The U.S. Senate set a major milestone Thursday when it passed its 2013 immigration reform bill by a 68-32 vote. If enacted, it will be the most significant immigration legislation in almost three decades.
“Unlike other countries, we are not afraid of people coming in here from other countries,” said Sen. Marco Rubio, R-Fla., a leading conservative and member of the “Gang of Eight” that drafted the measure, in a final speech before the vote. The Florida senator said he supports the reform not just because he believes in immigration, “but because I believe in America even more.”
The legislation, which includes more than 1,000 pages, was written by four Democratic and four Republican senators, who called themselves the “Gang of Eight.” America first got a glimpse of the comprehensive bill in April when the coalition unveiled it. The senators had spent months working on the framework of the package that would provide a 13-year pathway to citizenship for undocumented immigrants and enhance security on the southern border. It also raises the caps on entry of high-skilled workers and creates a new visa program for low-skilled "guest" workers. Moreover, E-verify -- a system that verifies whether a candidate for employment is in the country legally -- will be required for all businesses.
After more than 100 changes since the bill was made public, the “Gang of Eight” snagged a huge victory and overcame the first step in a process that would deliver a big win -- if it reaches his desk -- for President Barack Obama, who has placed immigration reform at the top of his second-term domestic agenda.
The final vote mirrored one taken earlier in the day where 14 Republicans helped Democrats cut off debate on the main bill, speeding up the process. But the move appears to have had no effect on House Republicans. That chamber is currently working on its own reform bill piece by piece.
“Apparently some haven’t gotten the message: the House is not going to take up and vote on whatever the Senate passes,” House Speaker John Boehner, R-Ohio, told CNN. “We’re going to do our own bill ... and move the legislation that reflects the will of our majority and the will of the American people.”
Getting to the final Senate vote on the comprehensive bill wasn't easy.
Senators initially couldn’t agree on a border security plan that would please conservative Republicans, and were at an impasse on the issue for much of the debate. That was until two Republicans -- Sens. John Hoeven of North Dakota and Bob Corker of Tennessee -- huddled together in early June with the bipartisan group of senators and hammered out a tough measure they described as an “overkill.” Money spoke as usual in Washington, and it took $30 billion allotted under Hoeven and Corker’s amendment to implement five "triggers" -- doubling the number of Border Patrol agents on the southern frontier to 40,000 and further militarizing said border with more drones, before green cards are issued to immigrants -- to move some conservatives off the fence.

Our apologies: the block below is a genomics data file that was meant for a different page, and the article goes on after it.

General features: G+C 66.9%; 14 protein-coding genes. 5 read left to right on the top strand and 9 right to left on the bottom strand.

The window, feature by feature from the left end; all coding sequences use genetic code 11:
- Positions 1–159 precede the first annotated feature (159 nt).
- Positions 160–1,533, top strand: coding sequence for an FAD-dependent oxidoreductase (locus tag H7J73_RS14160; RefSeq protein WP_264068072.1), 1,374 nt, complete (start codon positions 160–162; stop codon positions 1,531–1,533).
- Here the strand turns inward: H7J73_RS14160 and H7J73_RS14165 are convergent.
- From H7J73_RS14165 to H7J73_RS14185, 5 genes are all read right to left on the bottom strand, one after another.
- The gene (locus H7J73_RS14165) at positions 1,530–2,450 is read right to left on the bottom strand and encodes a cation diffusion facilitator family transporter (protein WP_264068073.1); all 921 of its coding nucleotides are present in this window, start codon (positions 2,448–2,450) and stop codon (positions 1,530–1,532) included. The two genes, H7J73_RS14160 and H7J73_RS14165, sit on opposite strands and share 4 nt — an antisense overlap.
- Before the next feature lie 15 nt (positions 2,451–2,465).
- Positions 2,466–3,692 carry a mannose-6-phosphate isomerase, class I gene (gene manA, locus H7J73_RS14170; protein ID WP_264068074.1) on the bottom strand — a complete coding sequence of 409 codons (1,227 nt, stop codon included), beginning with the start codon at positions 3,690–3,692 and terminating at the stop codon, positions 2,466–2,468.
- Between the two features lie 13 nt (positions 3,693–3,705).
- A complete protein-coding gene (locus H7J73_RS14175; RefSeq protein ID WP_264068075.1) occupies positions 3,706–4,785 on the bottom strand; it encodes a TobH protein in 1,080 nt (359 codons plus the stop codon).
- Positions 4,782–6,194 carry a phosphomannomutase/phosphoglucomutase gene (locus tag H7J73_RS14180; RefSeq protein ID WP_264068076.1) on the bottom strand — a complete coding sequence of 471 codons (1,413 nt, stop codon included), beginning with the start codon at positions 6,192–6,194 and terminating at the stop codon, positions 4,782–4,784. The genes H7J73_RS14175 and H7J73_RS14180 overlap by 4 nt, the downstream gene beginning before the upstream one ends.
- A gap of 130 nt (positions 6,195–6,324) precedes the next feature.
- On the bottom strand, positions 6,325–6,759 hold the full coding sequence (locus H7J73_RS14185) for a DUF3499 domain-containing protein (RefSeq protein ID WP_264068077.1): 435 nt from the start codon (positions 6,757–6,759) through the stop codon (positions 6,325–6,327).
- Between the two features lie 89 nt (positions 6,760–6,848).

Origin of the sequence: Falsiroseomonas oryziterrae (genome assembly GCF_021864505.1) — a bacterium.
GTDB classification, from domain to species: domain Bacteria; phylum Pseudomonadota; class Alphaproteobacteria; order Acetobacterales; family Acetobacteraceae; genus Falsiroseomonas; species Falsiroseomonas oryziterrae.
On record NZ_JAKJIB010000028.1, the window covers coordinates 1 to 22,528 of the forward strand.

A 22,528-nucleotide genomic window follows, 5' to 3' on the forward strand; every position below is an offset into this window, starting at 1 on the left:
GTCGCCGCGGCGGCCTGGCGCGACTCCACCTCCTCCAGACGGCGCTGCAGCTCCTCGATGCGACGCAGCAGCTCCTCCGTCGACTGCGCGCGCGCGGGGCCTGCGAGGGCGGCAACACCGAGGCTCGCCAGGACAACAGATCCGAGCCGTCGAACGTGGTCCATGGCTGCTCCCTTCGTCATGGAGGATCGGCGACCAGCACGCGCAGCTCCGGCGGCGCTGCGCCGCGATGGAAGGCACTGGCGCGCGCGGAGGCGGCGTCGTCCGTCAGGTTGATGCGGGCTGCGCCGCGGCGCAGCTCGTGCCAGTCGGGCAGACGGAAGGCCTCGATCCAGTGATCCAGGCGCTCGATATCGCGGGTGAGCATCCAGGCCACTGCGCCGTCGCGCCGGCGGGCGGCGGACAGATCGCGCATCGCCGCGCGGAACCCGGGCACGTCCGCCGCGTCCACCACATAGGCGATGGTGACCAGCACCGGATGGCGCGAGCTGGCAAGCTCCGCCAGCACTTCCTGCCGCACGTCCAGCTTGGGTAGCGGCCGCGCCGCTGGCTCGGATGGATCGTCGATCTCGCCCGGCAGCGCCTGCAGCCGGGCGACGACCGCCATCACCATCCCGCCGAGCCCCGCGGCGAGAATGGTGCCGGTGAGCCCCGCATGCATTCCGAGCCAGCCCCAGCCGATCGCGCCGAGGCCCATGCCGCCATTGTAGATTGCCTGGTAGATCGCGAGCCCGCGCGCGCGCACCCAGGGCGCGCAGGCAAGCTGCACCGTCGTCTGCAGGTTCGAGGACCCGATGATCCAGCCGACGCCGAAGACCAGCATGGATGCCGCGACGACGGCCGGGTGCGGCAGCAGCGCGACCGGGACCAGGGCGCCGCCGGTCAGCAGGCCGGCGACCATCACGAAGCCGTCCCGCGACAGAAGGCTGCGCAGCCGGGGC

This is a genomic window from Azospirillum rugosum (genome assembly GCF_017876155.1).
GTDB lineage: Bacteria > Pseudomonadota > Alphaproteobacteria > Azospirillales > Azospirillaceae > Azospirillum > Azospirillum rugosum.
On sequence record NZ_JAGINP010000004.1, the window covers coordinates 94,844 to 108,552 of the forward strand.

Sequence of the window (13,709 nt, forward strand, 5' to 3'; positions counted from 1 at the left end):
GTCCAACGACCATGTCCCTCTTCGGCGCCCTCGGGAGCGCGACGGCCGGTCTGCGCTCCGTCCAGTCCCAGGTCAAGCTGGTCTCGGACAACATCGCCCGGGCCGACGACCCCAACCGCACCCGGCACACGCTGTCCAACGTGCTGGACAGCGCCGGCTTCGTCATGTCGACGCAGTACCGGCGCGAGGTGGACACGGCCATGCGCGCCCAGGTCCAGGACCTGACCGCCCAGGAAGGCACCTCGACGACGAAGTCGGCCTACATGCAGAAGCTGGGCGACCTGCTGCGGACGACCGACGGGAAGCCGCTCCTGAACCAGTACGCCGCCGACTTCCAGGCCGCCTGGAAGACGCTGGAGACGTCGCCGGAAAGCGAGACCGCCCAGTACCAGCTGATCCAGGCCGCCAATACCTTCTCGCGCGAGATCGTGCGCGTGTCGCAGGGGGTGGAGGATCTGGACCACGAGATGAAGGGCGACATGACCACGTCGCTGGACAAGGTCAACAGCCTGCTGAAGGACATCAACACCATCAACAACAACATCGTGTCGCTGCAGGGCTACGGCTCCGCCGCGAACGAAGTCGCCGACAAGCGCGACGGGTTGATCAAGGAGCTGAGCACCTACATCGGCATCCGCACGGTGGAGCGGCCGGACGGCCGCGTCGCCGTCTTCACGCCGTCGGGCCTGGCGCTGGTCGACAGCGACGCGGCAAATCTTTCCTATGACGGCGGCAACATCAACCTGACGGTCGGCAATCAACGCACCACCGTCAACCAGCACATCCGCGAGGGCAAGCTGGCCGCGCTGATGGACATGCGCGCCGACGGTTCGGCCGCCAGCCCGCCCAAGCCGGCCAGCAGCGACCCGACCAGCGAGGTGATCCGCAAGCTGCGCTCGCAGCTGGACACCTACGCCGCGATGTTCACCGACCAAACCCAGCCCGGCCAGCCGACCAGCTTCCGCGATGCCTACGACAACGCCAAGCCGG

Similarly, Democrats had to give in on issues such as legalizing same-sex binational couples. In May, Judiciary Committee Chairman Patrick Leahy, D-Vt., tried to push two amendments to allow the sponsorship of green cards for foreign-born gay spouses and to give legally married gay and lesbian couples the same protections as heterosexual couples. But Leahy had to pull back because of fears the measures would kill the bill. Rubio also suggested he would walk.
“It was not intended to cover everybody in every situation,” Rubio said on the “The Hugh Hewitt Show.” “You inject something like this in the bill it will die. The coalition behind it will fall apart and it will not pass. It’s just that simple.”
But Wednesday's decision from the U.S. Supreme Court overturning much of the 1996 Defense of Marriage Act mooted the issue, as it ruled that legally married same-sex couples should have the same rights as straight couples.
“The bill is the right thing to do from top to bottom,” said Sen. Chuck Schumer, D-N.Y., and a “Gang of Eight” member. He said a vote against the bill is like saying "it’s nice to help the economy but not if it helps immigrants."
The nonpartisan Congressional Budget Office issued a report last week that found the federal budget deficit will be reduced by nearly $1 trillion in the first 20 years should the bill be enacted. By the CBO’s count, federal revenue will increase by $459 billion in the first decade because of additional income and payroll tax collection.
“The only reason left to vote against this bill is the unstated reason -- opposition to the 11 million,” Schumer said, referring to the number of undocumented immigrants in the U.S. and urging his colleagues to find favor in the measure he spearheaded.
Some Republicans are still unhappy with the Senate measure. Sen. Chuck Grassley, R-Iowa, who was there for the 1986 legislation, said lawmakers “screwed up” back then by not securing the border. He added that senators are back in the same place more than 20 years later with the same problem and proposing the same solutions.
Grassley said a bill is needed that looks at internal enforcement.
“We haven’t been able to vote up or down on common sense amendments,” Grassley said, adding that hundreds of them were filed but only about a dozen were voted on.
“The bill won’t ensure that a future Congress isn’t back here 25 years dealing with the same problem,” he said. “We need a bill that ensures results. We need as bill that puts security before legalization, not the other way around.”
Laura is a U.S. politics reporter for the International Business Times. She was always fascinated by the BBC World News each morning on the radio in Jamaica. That, and a love...